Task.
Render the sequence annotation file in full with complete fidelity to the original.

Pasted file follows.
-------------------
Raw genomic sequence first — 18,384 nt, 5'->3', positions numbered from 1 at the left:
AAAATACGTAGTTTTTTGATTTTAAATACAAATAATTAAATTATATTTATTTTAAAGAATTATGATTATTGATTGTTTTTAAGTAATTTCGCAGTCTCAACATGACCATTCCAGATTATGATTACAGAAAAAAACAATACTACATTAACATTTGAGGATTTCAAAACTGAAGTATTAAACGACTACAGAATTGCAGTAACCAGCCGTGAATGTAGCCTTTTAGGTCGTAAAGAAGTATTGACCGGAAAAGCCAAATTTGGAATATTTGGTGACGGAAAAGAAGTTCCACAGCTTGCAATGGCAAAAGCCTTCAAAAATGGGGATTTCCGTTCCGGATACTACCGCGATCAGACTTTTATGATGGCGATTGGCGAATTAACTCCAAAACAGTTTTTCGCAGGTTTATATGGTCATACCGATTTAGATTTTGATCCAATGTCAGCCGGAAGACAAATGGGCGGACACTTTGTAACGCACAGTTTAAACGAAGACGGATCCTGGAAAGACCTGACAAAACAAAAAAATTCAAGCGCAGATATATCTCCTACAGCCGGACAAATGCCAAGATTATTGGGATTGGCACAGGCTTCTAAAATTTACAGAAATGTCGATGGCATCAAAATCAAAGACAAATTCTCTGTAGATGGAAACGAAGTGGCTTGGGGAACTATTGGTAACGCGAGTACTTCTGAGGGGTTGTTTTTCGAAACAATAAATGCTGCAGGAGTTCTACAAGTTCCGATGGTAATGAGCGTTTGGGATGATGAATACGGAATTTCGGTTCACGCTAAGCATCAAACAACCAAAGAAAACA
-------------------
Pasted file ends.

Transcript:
Raw genomic sequence first — 18,384 nt, 5'->3', positions numbered from 1 at the left:
AAAATACGTAGTTTTTTGATTTTAAATACAAATAATTAAATTATATTTATTTTAAAGAATTATGATTATTGATTGTTTTTAAGTAATTTCGCAGTCTCAACATGACCATTCCAGATTATGATTACAGAAAAAAACAATACTACATTAACATTTGAGGATTTCAAAACTGAAGTATTAAACGACTACAGAATTGCAGTAACCAGCCGTGAATGTAGCCTTTTAGGTCGTAAAGAAGTATTGACCGGAAAAGCCAAATTTGGAATATTTGGTGACGGAAAAGAAGTTCCACAGCTTGCAATGGCAAAAGCCTTCAAAAATGGGGATTTCCGTTCCGGATACTACCGCGATCAGACTTTTATGATGGCGATTGGCGAATTAACTCCAAAACAGTTTTTCGCAGGTTTATATGGTCATACCGATTTAGATTTTGATCCAATGTCAGCCGGAAGACAAATGGGCGGACACTTTGTAACGCACAGTTTAAACGAAGACGGATCCTGGAAAGACCTGACAAAACAAAAAAATTCAAGCGCAGATATATCTCCTACAGCCGGACAAATGCCAAGATTATTGGGATTGGCACAGGCTTCTAAAATTTACAGAAATGTCGATGGCATCAAAATCAAAGACAAATTCTCTGTAGATGGAAACGAAGTGGCTTGGGGAACTATTGGTAACGCGAGTACTTCTGAGGGGTTGTTTTTCGAAACAATAAATGCTGCAGGAGTTCTACAAGTTCCGATGGTAATGAGCGTTTGGGATGATGAATACGGAATTTCGGTTCACGCTAAGCATCAAACAACCAAAGAAAACA